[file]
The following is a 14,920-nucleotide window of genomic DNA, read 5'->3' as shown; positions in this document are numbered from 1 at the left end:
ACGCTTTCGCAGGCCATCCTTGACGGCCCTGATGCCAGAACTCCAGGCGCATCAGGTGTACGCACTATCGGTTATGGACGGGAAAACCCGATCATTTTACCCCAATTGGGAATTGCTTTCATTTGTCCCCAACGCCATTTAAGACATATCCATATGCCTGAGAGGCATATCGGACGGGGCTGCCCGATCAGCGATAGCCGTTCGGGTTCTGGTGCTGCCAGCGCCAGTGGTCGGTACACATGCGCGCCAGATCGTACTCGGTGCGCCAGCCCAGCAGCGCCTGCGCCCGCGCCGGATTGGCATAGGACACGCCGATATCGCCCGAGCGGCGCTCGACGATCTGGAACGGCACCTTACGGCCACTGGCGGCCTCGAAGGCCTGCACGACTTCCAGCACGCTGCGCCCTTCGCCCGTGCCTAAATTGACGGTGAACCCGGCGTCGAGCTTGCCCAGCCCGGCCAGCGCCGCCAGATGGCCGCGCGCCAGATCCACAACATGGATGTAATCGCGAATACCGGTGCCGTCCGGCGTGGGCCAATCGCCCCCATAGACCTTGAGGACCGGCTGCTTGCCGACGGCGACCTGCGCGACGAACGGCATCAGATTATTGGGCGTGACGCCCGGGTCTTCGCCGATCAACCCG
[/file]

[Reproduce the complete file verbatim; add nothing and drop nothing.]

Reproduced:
The following is a 14,920-nucleotide window of genomic DNA, read 5'->3' as shown; positions in this document are numbered from 1 at the left end:
ACGCTTTCGCAGGCCATCCTTGACGGCCCTGATGCCAGAACTCCAGGCGCATCAGGTGTACGCACTATCGGTTATGGACGGGAAAACCCGATCATTTTACCCCAATTGGGAATTGCTTTCATTTGTCCCCAACGCCATTTAAGACATATCCATATGCCTGAGAGGCATATCGGACGGGGCTGCCCGATCAGCGATAGCCGTTCGGGTTCTGGTGCTGCCAGCGCCAGTGGTCGGTACACATGCGCGCCAGATCGTACTCGGTGCGCCAGCCCAGCAGCGCCTGCGCCCGCGCCGGATTGGCATAGGACACGCCGATATCGCCCGAGCGGCGCTCGACGATCTGGAACGGCACCTTACGGCCACTGGCGGCCTCGAAGGCCTGCACGACTTCCAGCACGCTGCGCCCTTCGCCCGTGCCTAAATTGACGGTGAACCCGGCGTCGAGCTTGCCCAGCCCGGCCAGCGCCGCCAGATGGCCGCGCGCCAGATCCACAACATGGATGTAATCGCGAATACCGGTGCCGTCCGGCGTGGGCCAATCGCCCCCATAGACCTTGAGGACCGGCTGCTTGCCGACGGCGACCTGCGCGACGAACGGCATCAGATTATTGGGCGTGACGCCCGGGTCTTCGCCGATCAACCCG